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It Is, Once Again, Curtains for Boris Johnson’s Covid Passport Plan in Restaurants

Government review still concludes that “Covid status certificates” will not be required in hospitality venues. Yet

Boris Johnson Campaigns In Wales Ahead Of Elections
Boris Johnson on a recent ice cream eating mission in Wales. The Prime Minister’s government will reveal that Covid status certificates will not be required in pubs and restaurants
Phil Noble - WPA Pool/Getty Images

Updated 15:00 29 April 2020: With a link to Cabinet Office Minister Michael Gove’s statement and reaction from the British Beer and Pub Association (BBPA).

Today, 29 April, the government has confirmed — again — that customers visiting pubs and restaurants will not have to show “Covid status certificates” or so-called “vaccine passports” when dining rooms reopen on Monday 17 May. The certificates would indicate proof of vaccination, a recent test, or presence of antibodies from a previous infection.

It comes after the latest findings of a government review into Covid certification has found “compulsory certificates to enter pubs and restaurants are now off the menu,” with documents likely to be required only for larger events, according to a report in the Guardian this morning, 29 April. The newspaper was the first to report that Cabinet Office Minister Michael Gove would lay out the results of that review in a written statement to the House of Commons this afternoon. “The review is still ongoing and subject to change and will report back next month,” it says.

Gove’s statement said that the “Prime Minister has made clear that COVID-status certification will not be required in any settings at step 2 and 3 of the roadmap. The Government has committed to setting out the conclusions of the review ahead of step 4.”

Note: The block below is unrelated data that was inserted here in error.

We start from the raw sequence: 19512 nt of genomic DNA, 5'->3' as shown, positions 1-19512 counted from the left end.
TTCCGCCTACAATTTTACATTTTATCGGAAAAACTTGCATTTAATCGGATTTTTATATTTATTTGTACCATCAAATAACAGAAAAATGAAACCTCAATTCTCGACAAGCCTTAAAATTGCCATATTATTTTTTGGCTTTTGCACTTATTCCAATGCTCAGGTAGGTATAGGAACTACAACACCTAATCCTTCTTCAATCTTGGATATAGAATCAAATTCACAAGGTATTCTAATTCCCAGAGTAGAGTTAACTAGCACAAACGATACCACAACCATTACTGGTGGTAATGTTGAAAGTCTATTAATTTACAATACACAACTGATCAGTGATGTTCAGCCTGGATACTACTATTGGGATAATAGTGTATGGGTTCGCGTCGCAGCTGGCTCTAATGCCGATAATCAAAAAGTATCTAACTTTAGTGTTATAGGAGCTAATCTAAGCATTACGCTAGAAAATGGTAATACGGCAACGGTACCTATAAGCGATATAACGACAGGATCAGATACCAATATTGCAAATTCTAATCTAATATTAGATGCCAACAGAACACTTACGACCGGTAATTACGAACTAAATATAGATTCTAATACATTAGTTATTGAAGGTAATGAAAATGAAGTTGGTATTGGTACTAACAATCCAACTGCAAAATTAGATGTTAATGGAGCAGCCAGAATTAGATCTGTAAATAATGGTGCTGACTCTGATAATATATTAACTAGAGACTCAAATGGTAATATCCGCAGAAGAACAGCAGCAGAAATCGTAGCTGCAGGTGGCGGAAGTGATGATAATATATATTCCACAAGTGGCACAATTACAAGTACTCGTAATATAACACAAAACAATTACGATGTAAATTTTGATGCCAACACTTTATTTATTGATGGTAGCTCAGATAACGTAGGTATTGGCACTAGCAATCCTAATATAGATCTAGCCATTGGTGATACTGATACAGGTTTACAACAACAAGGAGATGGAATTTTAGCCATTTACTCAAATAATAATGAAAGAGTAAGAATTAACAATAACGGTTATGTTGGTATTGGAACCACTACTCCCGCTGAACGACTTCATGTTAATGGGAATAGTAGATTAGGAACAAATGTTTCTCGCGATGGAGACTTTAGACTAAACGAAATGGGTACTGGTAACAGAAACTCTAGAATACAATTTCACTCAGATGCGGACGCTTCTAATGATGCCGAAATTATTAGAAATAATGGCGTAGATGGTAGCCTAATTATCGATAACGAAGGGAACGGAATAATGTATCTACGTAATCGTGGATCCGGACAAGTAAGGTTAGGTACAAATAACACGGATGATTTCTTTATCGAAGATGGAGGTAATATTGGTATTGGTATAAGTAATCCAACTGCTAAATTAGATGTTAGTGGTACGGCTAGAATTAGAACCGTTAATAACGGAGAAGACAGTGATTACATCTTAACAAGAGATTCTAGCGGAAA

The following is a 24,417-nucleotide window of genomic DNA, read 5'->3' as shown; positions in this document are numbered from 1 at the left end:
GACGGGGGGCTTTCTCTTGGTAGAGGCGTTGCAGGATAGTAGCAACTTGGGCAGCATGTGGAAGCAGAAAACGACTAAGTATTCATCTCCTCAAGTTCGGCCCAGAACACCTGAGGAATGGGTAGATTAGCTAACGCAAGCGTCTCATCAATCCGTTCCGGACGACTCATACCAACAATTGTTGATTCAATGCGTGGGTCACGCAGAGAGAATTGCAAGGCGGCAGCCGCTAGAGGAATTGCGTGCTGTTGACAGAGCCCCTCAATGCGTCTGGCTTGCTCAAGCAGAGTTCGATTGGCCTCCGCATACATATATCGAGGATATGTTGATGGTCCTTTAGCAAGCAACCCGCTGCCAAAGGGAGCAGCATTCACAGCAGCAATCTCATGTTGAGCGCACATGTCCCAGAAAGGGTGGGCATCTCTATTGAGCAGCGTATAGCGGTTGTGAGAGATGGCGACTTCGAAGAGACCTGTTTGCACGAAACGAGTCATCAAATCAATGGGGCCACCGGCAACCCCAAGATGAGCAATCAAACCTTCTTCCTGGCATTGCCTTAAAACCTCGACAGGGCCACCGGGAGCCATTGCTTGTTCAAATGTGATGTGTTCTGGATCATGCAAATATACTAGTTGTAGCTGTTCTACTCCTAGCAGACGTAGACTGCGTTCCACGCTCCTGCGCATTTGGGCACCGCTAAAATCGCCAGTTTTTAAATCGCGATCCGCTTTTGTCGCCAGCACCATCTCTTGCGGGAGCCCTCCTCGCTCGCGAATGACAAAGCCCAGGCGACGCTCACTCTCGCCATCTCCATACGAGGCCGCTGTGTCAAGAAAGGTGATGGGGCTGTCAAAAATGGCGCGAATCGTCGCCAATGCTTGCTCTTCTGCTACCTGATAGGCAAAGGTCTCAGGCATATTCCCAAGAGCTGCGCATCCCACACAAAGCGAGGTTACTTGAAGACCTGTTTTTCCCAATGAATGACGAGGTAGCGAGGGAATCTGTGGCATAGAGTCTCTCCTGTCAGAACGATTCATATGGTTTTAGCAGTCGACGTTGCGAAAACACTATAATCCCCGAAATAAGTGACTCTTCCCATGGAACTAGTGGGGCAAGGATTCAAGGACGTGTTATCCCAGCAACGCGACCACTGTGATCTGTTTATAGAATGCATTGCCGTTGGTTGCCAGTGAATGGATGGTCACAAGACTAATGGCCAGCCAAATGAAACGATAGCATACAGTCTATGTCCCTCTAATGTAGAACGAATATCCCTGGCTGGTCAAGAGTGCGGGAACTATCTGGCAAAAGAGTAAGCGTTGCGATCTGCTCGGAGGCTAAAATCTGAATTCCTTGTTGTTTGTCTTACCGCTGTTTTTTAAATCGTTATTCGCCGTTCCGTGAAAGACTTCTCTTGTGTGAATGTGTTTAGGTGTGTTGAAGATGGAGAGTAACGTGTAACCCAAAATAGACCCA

Step four is due to be implemented on 21 June, when “all legal limits on social contact” will be removed, with the reopening of large events like theatre performances and nightclubs.

News that restaurateurs and publicans will not have to police the Covid status of customers will come as a relief to business owner who have previously expressed their opposition to rumoured plans. In February, shortly after the idea of vaccine passports for pubs and restaurants was first introduced by vaccine minister Nadhim Zahawi, one London restaurateur told Eater that “hospitality professionals are not public health professionals and I don’t think it’s right or fair for the burden of enforcement to fall upon them.”

Since then, there’s been a degree of uncertainty surrounding their introduction, with Johnson personally appearing to be in favour of their use in smaller settings, such as hospitality venues.

This afternoon, the BBPA could not conceal its disappointment with the lack of certainty in Gove’s message. “This empty statement gives our sector no long term clarity on whether it will be affected by COVID-status certificates or not,” it said. “If the Government is not looking to impose COVID-status certification on pubs, then it should simply come forward and rule them out now.”

Like earlier this month, ministers are expected to avoid ruling out allowing “restaurant owners make their own judgments about terms of entry,” the Guardian reports. “There is also the possibility that the certification could be used in smaller venues in the autumn should Covid-19 cases start to surge, as a way of keeping them open,” it says.

At the beginning of April, Johnson confirmed that restaurants, pubs, cafes, and bars would reopen outdoors in England on 12 April, per the reopening “roadmap” without the need for vaccine passports. He also said then that they would not be required when indoor dining resumed on 17 May either. This coincided with the government publishing its first review of “covid status certification.”

So, the situation is as it was then. As of now, vaccine passports will not play a role in the reopening of dining rooms next month. But, like at the start of this month, they might yet in the future.

The Cabinet Office pointed to Gove’s published statement when asked for comment.

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